Hello! I'm Tom. I designed a game called Gunpoint, about rewiring things and punching people, and now I'm working on a new one called Heat Signature, about sneaking aboard randomly generated spaceships. Here's some more info on all the games I've worked on, here's the podcast I do, here are the videos I make on YouTube, here are some of the articles I wrote for PC Gamer, and here are two short stories I wrote for the Machine of Death collections.
I definitely waste more of my time than I’d like. Mostly on Twitter, but also just with this mysterious business of general internetting. I’ll sometimes catch myself switching between 7 open browser tabs, each containing something I want or need to do, and doing none of it. And none of the productivity plug-ins or apps I’ve found do quite what I want, because my requirements are incredibly specific. What I needed was:
I found a few things that were close, but their faults always meant I stopped using them. So I made my own, in Game Maker Studio.
I wanted to be more conscious of how much time I spend doing non-productive things, so I wrote a taskbar timer app.
— Tom Francis (@Pentadact) September 17, 2015
@Pentadact Unfortunately since I hadn't invented it at the time, I have no idea how long I wasted on this.
— Tom Francis (@Pentadact) September 17, 2015
(v3.0, 2.5MB, Windows, installer)
It’s a little application that you leave minimised, and its name on the taskbar changes to reflect how many minutes have passed since you set it.
So when I sit down at my PC, I start it, and then only when I actually get down to work do I click the satisfying button to reset the clock. That way I can glance at it to see how much time I’ve wasted, and once that becomes a point of shame and regret, I get on. And I click Reset, so it’s now a tally of how long I’ve been productively working.
It only shows minutes in the taskbar so that there’s no distracting ticking, but it shows seconds in the window if you switch to it, so you can see it’s going.
I only just made it today, so I can’t say whether I’ll stick with it, but I like it so far. It’s very satisfying, and its discouragement is very gentle. Once I’m aware of my bad habits I’m usually pretty good at adjusting them subconsciously without much faff.
Gustav: Cool. I once made a small app to counter a similar problem. At random intervals, a window would pop up and ask me "what are you doing right now?" I would then write a few words about what I was currently doing ("game dev", "browsing Reddit", " doing homework", etc.). I also saved these words with time stamps, which is a bit funny to look back at once in a while.
As you wrote, just the mere act of having to be conscious aware of what you are doing helps a lot with minimizing procrastination.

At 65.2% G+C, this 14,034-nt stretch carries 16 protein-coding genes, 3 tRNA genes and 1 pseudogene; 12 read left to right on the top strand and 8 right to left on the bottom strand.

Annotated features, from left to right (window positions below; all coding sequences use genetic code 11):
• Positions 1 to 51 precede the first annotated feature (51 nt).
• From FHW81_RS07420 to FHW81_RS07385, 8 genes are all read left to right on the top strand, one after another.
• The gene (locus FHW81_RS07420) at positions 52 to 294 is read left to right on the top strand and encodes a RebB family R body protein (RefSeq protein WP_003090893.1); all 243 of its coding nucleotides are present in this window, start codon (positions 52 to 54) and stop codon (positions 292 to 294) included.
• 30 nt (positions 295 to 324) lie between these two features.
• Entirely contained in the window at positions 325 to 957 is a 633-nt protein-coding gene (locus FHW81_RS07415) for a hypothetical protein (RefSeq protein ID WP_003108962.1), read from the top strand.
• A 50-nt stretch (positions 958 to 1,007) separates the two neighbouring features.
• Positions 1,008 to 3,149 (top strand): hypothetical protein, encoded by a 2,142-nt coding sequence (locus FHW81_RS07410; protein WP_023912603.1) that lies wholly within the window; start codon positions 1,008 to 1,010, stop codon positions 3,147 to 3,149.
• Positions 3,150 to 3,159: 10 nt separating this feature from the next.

TR: Depending on your work habits, if you get the app to check the currently active window title/class, you could perhaps get it to automatically determine whether you're working or not.
If a window with "gamemaker" in the title is the active one, you're working. If you find "facebook", "twitter" or "gmail" in the title, and the class contains "Chrome", then you're clearly not...
If you have access to the Windows API in GM, it's
Iajawl: The secret is out. Tom Francis wastes time writing blog posts about wasting time. I then waste my time reading and replying. Possibly someone else will waste their time reading what I am writing now.
When will this madness end !
Gustav: TR: Then you might as well install a dedicated program such as RescueTime. It tracks and organizes what you do on the computer.
R Flaum: I use ManicTime for similar purposes. The advantage is that you don't have to set it yourself -- it automatically keeps track of what you're doing. The disadvantage is that you have to pay for it.
Tentaculat: So you used Game Maker Studio to write a clock application? You're trolling, aren't you? What about efficiency? This is an outrage! THIS IS OUTRAGEOUS. School children have been ARRESTED recently for doing something similar.
You can download Visual Studio Community edition. Start a desktop application project. Drag a label or whatever c# or vb.net uses these days to display text. Drag a timer, set the interval to 1000s, set enabled to true.
Drag a button. Double click, write some code.
This application used 3.4mb, as opposed to 8.4mb, and it didn't touch the CPU%, whereas Tom's Timer fluctuated up to 0.8%.
Hang on, why the fuck is this using 3.4mb? Fucked if I know.
It also had a smaller install footprint. Since .NET is cross platform these days, you could probably port it to other major platforms.
I give Tom's Timer 70%; it sets out what it intended to do, but with little flair or concern for optimisation.
Shaun Cheah: Thanks to Tentaculat's review, I will be acquiring a copy of Tom's Timer to test on my computer. I would be interested in seeing this Visual Studio knock-off, though. Efficiency is fun!